As the head of Google Campus London, Vidra oversaw a building geared to entrepreneurs and startups; it included floors with co-working space, a startup accelerator and a venture capital fund. The campus hosted several events daily for the tech community, drawing at least 100,000 people in the first year, Vidra said.
“It was done at the time where London tech was in a massive upswing. In fact, some would say it was also catalyzed by Campus,’’ he said. “There was the belief that … London tech, you know, can be a force to be reckoned with. Campus was basically the center of the action.”
Following the success of Campus London, Vidra worked as a general partner at GV, the investment arm of Google. Baxpehler, meanwhile, was running the Israel-based venture arm of German broadcaster ProSeibenSat.1, and oversaw investments in Israeli startups that were acquired by McDonald’s and Vimeo.
Reimagine grew out of Baxpehler’s tenure at ProSeibenSat.1, and the desire to widen the pool of investors in the area of entertainment technology. Vidra was interested in the category from stints working at AOL, Ask.com, Shopping.com and sitting on the board of Kobalt Music Group.
The experience of the managing partners in corporate VC investment explains why Reimagine is built around a core of corporate limited partners. They include: British media conglomerate Sky, German publisher Axel Springer, German telecommunications and broadcast content company Freenet Group, German online advertising company Stroer, New York investment bank LionTree LLC, FutureTV Group, Japan’s Adways and ProSeibenSat.1. Reimagine’s backers are keen to get exposure to companies developing technology that could be useful for entertainment and media companies.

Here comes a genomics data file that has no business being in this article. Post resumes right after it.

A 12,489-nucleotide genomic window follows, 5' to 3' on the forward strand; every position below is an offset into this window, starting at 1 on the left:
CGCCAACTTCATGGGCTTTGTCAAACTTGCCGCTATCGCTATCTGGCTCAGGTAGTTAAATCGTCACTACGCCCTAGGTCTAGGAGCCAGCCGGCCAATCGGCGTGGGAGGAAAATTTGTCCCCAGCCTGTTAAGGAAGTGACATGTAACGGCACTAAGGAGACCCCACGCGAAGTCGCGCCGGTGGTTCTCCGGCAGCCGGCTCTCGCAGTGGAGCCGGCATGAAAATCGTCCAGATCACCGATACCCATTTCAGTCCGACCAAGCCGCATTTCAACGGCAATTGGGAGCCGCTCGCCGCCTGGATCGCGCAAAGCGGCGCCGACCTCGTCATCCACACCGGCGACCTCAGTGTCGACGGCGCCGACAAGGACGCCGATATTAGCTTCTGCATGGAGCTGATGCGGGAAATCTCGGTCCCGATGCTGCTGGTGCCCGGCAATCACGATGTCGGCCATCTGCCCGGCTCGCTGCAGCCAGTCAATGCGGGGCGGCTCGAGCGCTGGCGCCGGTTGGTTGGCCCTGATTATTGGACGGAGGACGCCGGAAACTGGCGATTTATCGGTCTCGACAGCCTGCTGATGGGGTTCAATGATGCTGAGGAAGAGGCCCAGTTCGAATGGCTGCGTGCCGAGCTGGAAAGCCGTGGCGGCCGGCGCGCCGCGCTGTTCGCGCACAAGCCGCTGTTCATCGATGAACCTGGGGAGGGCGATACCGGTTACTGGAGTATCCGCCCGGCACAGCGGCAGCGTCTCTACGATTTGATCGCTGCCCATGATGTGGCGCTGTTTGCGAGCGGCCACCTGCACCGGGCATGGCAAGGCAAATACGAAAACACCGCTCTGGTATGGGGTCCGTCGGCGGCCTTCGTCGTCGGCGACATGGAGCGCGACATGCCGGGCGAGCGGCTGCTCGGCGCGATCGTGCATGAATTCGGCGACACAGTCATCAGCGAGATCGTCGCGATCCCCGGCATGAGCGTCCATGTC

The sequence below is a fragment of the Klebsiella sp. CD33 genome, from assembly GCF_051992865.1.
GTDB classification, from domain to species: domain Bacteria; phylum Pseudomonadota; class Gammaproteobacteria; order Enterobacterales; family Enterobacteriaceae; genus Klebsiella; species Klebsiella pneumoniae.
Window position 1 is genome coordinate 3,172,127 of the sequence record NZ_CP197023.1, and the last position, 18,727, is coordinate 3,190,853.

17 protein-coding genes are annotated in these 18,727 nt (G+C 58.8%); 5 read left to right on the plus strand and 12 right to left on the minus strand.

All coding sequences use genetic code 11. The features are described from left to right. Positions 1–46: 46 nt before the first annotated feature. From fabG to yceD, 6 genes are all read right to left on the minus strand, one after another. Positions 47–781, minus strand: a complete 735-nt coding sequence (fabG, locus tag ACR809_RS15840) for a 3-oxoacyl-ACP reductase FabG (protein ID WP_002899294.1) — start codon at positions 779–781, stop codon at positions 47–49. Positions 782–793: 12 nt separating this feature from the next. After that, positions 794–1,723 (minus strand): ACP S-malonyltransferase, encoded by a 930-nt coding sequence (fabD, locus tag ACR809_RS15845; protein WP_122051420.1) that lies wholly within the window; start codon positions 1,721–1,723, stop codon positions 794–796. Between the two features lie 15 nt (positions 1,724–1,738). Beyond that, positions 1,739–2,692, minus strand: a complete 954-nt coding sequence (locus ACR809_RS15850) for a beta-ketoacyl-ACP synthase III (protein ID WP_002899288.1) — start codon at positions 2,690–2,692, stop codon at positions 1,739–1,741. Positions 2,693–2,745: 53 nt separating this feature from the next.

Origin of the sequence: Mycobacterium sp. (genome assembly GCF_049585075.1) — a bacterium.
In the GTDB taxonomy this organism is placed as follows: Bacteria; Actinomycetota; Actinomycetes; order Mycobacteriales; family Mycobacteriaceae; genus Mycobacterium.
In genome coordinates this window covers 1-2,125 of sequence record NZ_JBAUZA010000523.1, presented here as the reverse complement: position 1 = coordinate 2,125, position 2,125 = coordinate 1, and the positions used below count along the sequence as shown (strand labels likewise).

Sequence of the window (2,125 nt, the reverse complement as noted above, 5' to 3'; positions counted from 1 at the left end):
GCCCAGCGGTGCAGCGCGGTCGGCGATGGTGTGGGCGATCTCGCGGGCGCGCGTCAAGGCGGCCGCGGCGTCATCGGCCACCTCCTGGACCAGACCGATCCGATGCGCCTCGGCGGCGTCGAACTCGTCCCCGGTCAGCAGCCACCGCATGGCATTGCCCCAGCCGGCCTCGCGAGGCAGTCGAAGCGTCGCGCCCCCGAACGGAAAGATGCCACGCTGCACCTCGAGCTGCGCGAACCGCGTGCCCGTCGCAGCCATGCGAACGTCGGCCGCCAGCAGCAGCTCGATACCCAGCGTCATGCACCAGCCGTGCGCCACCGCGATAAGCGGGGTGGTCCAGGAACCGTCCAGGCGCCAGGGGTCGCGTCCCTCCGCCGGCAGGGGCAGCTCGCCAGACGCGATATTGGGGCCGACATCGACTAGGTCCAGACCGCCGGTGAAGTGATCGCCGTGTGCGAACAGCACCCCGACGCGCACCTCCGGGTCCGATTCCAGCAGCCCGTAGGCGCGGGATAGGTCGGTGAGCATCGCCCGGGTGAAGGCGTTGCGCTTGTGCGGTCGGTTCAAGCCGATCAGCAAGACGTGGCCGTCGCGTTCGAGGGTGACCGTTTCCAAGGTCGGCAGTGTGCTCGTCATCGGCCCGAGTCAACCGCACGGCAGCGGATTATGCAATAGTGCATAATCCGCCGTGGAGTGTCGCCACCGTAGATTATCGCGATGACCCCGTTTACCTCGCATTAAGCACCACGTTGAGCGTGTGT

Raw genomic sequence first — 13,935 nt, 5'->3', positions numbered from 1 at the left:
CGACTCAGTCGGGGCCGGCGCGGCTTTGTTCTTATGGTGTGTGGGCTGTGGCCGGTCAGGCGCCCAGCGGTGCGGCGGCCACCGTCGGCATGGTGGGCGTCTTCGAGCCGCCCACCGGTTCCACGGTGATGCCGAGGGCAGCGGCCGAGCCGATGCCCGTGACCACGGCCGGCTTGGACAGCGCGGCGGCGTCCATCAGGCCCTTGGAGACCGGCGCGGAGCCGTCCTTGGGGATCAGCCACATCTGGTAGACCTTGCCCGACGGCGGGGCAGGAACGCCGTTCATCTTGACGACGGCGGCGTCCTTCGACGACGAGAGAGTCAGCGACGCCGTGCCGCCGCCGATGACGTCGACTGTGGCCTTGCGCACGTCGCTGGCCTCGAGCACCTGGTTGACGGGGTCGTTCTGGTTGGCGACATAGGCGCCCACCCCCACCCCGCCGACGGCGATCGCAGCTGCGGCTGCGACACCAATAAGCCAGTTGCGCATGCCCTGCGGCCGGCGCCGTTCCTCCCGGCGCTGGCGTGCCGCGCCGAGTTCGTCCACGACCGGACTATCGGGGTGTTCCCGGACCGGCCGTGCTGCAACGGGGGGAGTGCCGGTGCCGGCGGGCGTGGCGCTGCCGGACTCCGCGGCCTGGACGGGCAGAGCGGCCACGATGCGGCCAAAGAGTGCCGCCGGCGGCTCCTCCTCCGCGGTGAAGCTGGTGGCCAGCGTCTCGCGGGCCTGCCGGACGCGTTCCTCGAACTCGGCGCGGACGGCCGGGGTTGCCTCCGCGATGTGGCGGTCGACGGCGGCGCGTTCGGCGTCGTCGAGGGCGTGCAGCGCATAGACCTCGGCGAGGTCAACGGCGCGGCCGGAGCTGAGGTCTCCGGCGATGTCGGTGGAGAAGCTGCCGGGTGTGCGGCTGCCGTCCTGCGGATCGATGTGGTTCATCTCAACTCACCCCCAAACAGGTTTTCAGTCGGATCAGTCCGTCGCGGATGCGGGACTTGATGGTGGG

The number of corporates investing in venture capital nearly tripled between 2011 and 2016, and more than 75 percent of Fortune 100 companies invest in startups, according to Global Corporate Venturing, which collects data on corporate venture capital.
“When you invest in startups, and you have a corporate behind you, and you align those incentives, it can be very very powerful, especially at the early stage of companies where you’re really able to accelerate their time to market, or give critical data insights, or a design partner, or reference customer that they need,’’ Vidra said.
That said, the founders preferred operating as a traditional venture fund focused on financial returns rather than as the arm of a larger corporation. Corporate VC arms tend to be limited in their deal focus and wait to pull the trigger due to red tape, Vidra said.
“That means, in some cases, missing out on some of the best deals because they are too slow,” he said. “It also might mean skipping deals that managers believe in because they are considered too small or not strategic enough.”
Reimagine plans to make investments ranging between $500,000 to $2 million. The early-stage fund plans to invest in 10 to 15 companies.
As the fund looks for new investments, Vidra and Baxpehler are trying to build a community of entertainment-focused entrepreneurs in the same way the Google Campus London connected startups. Recently, Reimagine hosted a “speed dating” event between dozens of startups and corporate investors. They have also hosted a meet up for companies focusing on esports.
“This was purely to build the ecosystem, and to create that sort of like a trusted place where people can meet other people,’’ he said. “We can help grow this entertainment tech community.”